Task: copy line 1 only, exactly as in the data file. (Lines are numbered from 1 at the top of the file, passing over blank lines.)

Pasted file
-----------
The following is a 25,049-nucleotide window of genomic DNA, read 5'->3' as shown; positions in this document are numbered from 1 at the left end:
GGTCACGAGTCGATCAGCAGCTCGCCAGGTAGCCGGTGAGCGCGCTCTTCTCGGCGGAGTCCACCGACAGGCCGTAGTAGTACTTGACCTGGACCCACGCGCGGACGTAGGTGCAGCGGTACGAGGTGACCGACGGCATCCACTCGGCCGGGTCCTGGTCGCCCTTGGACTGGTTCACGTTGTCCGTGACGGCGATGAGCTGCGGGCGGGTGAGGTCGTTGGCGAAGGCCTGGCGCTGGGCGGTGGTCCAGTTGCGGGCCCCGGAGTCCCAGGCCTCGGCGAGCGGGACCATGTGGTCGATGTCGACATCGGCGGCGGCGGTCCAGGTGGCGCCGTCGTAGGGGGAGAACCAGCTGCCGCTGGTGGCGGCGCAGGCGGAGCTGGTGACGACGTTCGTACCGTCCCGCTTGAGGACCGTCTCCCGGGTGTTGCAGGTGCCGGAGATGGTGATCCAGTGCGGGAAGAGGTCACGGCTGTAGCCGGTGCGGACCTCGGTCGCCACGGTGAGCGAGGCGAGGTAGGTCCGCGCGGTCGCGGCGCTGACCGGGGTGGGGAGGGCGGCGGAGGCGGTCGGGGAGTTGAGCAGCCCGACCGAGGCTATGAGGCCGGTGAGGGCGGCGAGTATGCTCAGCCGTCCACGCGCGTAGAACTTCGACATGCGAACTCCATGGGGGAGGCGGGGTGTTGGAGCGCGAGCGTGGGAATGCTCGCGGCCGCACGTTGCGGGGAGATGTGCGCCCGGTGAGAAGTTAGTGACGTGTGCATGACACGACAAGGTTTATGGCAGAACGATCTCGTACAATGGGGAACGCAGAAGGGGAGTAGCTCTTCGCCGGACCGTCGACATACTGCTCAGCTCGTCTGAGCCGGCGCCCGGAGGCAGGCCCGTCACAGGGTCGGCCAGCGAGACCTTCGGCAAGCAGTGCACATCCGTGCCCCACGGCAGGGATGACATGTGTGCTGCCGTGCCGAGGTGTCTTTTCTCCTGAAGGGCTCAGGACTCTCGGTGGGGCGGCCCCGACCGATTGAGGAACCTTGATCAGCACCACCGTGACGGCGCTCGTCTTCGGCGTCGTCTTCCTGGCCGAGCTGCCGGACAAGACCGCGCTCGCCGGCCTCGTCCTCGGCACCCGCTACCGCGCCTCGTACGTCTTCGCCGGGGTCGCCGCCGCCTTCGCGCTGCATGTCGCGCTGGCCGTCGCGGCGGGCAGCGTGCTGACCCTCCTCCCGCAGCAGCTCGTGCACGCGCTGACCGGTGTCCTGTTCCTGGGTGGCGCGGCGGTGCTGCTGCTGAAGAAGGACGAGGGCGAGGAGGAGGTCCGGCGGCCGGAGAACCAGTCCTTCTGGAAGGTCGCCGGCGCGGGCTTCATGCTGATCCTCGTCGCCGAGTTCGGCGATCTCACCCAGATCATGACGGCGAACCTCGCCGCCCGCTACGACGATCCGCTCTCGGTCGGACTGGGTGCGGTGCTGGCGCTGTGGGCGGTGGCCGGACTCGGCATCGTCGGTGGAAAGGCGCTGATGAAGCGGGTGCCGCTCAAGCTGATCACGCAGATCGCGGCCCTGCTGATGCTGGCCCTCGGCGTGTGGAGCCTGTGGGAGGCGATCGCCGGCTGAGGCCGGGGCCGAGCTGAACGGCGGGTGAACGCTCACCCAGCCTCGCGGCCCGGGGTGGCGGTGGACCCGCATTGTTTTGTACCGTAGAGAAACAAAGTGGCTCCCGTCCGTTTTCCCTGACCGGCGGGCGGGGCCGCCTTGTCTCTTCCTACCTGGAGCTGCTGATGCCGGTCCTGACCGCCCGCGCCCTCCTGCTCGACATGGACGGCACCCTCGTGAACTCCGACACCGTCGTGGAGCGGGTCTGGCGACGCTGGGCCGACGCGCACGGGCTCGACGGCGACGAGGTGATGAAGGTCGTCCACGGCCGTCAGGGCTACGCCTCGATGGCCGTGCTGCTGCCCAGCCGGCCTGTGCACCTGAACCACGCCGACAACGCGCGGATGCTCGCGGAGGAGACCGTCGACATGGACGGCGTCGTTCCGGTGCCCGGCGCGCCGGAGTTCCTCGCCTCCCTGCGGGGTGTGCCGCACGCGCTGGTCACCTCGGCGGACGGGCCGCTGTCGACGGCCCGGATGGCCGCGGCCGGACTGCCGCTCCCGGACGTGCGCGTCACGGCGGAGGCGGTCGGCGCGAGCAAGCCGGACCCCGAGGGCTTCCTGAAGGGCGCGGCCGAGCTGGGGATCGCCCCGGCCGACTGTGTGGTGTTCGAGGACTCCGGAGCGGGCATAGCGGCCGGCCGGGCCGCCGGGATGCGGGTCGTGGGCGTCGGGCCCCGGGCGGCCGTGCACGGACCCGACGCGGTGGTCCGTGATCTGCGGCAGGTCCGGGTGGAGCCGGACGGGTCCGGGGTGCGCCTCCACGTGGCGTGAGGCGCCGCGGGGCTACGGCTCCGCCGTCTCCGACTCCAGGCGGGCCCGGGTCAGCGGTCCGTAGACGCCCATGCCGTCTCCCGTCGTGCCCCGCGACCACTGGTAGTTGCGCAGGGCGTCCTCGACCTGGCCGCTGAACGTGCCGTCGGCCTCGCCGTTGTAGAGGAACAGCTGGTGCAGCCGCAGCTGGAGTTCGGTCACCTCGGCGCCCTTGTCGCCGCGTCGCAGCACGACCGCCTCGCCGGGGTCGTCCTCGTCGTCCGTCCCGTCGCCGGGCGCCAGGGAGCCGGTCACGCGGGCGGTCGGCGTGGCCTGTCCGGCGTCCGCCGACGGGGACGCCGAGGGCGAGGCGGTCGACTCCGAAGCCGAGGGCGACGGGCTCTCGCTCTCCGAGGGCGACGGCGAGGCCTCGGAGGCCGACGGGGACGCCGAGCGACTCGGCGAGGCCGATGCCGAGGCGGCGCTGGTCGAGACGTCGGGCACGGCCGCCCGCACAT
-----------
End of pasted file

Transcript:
The following is a 25,049-nucleotide window of genomic DNA, read 5'->3' as shown; positions in this document are numbered from 1 at the left end: